He becomes angry when I move his bits and pieces out of our living area when I'm tidying. He has accused me of "packing him away", as though he didn't have a place in our home.
I managed to convince him to go to counselling with me to someone outside of our church circle. He now seems to be resentful because the counsellor is highlighting areas of his behaviour that are not acceptable and he is complaining that he's being picked on. He is a consummate arguer and because I battle to separate logic from emotion, he usually has the last word and I feel gagged because I can't put my concerns across effectively which frustrates me terribly. He also has the ability to blow up, say his piece and then act as though nothing happened, then wonders why there is utter devastation all around him (emotionally). He also seems to employ manipulation because when I say anything such as I feel that he is being unreasonably aggressive in a situation, he will say, "Oh yes... it's always me... because you're perfect", (something I have never claimed to be). He also likes to accuse me of being like my mother - which always goes down well with a woman...
I am always walking on eggshells lately and yet still seem to say or do the wrong things.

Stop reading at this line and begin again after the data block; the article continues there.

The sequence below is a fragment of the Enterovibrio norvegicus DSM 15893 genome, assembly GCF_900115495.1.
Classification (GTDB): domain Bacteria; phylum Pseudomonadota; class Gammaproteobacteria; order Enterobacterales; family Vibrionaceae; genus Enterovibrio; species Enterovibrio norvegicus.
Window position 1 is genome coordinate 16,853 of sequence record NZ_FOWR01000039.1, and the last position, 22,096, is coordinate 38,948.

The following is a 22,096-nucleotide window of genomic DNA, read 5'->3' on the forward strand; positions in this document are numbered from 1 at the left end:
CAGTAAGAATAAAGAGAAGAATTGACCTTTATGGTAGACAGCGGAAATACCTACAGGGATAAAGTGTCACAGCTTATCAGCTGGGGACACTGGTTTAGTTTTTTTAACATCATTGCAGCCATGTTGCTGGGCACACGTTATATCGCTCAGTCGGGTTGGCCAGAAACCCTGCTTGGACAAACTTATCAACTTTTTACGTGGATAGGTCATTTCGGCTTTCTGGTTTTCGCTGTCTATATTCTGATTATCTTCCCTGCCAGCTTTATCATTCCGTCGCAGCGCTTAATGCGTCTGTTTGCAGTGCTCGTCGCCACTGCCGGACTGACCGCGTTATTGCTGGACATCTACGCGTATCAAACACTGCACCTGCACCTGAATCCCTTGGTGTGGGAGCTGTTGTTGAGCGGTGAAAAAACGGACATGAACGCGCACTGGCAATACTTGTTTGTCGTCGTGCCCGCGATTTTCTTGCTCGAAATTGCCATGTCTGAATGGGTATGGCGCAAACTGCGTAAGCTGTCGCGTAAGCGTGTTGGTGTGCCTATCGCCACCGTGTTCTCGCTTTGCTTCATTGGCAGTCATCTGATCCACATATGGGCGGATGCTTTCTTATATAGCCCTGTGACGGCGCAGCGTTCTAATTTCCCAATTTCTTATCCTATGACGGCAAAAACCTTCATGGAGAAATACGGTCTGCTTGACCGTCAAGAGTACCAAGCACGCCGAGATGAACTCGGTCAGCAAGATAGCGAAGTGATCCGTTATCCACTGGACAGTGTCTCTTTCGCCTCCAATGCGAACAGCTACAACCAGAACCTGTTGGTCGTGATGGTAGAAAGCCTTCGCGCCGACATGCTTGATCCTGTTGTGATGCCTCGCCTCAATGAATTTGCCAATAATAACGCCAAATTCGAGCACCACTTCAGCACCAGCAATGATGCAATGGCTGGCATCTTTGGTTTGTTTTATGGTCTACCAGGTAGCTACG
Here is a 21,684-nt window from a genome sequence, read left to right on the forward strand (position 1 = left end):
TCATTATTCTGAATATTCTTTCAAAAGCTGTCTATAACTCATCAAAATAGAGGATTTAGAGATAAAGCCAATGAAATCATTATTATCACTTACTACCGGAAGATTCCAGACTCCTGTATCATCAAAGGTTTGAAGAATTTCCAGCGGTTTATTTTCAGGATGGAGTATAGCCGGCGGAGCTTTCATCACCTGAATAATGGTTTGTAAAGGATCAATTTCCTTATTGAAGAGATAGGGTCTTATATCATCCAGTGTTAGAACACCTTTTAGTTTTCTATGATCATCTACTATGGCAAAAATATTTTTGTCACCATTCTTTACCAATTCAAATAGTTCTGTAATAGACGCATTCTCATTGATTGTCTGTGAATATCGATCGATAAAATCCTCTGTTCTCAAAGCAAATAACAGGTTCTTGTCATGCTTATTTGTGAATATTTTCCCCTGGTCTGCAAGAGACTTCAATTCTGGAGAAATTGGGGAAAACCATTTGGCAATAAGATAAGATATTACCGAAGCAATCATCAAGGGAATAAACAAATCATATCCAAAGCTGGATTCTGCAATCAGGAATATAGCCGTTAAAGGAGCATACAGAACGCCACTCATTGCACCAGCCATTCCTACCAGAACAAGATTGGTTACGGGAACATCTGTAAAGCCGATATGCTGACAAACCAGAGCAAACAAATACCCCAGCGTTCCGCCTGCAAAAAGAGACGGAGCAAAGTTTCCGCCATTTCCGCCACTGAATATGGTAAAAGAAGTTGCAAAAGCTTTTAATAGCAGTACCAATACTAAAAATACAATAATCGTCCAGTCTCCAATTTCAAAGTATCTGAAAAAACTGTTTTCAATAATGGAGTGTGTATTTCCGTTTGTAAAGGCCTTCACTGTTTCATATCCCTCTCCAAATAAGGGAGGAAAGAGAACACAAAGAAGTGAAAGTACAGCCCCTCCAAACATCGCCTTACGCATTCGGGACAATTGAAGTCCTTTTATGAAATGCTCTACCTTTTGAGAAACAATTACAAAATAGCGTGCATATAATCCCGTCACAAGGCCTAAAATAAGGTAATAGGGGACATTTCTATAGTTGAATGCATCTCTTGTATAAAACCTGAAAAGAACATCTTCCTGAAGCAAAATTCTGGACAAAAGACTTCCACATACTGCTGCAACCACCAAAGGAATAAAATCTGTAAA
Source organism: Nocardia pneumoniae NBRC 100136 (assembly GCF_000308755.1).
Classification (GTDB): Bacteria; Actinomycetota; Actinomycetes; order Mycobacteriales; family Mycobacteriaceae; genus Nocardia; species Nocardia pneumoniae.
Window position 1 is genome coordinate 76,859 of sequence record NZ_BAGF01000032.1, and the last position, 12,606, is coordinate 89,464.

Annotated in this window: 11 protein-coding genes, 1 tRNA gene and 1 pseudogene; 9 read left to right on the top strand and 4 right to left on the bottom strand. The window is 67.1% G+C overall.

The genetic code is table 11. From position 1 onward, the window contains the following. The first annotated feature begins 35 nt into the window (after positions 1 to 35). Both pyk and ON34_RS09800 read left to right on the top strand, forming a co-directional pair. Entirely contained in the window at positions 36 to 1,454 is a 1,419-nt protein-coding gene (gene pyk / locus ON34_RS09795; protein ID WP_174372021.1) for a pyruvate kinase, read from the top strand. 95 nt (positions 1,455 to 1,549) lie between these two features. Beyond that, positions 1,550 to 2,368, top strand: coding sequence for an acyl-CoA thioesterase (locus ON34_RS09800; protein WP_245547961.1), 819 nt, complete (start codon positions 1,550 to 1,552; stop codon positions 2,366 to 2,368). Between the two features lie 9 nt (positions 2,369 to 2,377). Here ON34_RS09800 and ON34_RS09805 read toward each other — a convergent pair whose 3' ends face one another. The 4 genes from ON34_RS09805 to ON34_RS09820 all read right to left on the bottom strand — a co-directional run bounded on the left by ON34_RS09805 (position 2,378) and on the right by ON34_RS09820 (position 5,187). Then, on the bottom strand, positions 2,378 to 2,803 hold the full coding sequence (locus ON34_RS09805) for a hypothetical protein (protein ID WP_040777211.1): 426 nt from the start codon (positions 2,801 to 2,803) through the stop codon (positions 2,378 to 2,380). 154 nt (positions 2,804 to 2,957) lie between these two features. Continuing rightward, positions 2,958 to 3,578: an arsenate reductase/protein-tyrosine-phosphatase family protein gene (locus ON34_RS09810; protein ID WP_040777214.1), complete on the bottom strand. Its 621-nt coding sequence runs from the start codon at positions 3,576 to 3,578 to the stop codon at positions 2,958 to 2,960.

Any advice?

By December 29, 2015 - 5:39pm

Yes. He is abusive, verbally and emotionally. His need for control and utter disrespect for you and your concerns/wishes/etc. is a glaring sign. There is a cycle to this, it starts with frustration, tension, an episode (exploding anger) and then a quiet or honeymoon period. Then it starts again, often times the cycle shortens as time goes on - also note that 99% of all physical abuse begins with verbal and emotional. Part of this is learning how to manage communications (using 'I' statements, clearly stating what you will and will not do and being able to deflect 'teasers' that are said in order to get you to engage in an argument, etc.) and part of this is deciding what you will and will not tolerate. Healthy relationships aren't full of demands, irrational arguments, embarrassment, duplicity (the secular music argument vs. books/movies), etc. And they certainly aren't full of fear, feeling controlled or gagged and put downs. I think you are wise (!!) to get into counseling and I would stick with it no matter what his feedback is b/c it's always going to be 'something' - I left a husband of 10 years when my children were 7 and 4 years old and it was the best thing I've ever done. The children are now 27 and 24 and I'm thankful that I said 'no' and got out. I have written articles/info/etc. if you are interested and I want you to know that you aren't crazy and you aren't alone. We are all here and it's hard as heck but you are already on the road to recovery because you are addressing his behavior. Yeah you! Hugs:)

December 29, 2015 - 5:39pm

Group Leader

Related Topics


Having problems with relationship is normal. But you don't need to feel alone. Come join this group,express your problem and get possible solution.


This Group is Open to all EmpowHER.com members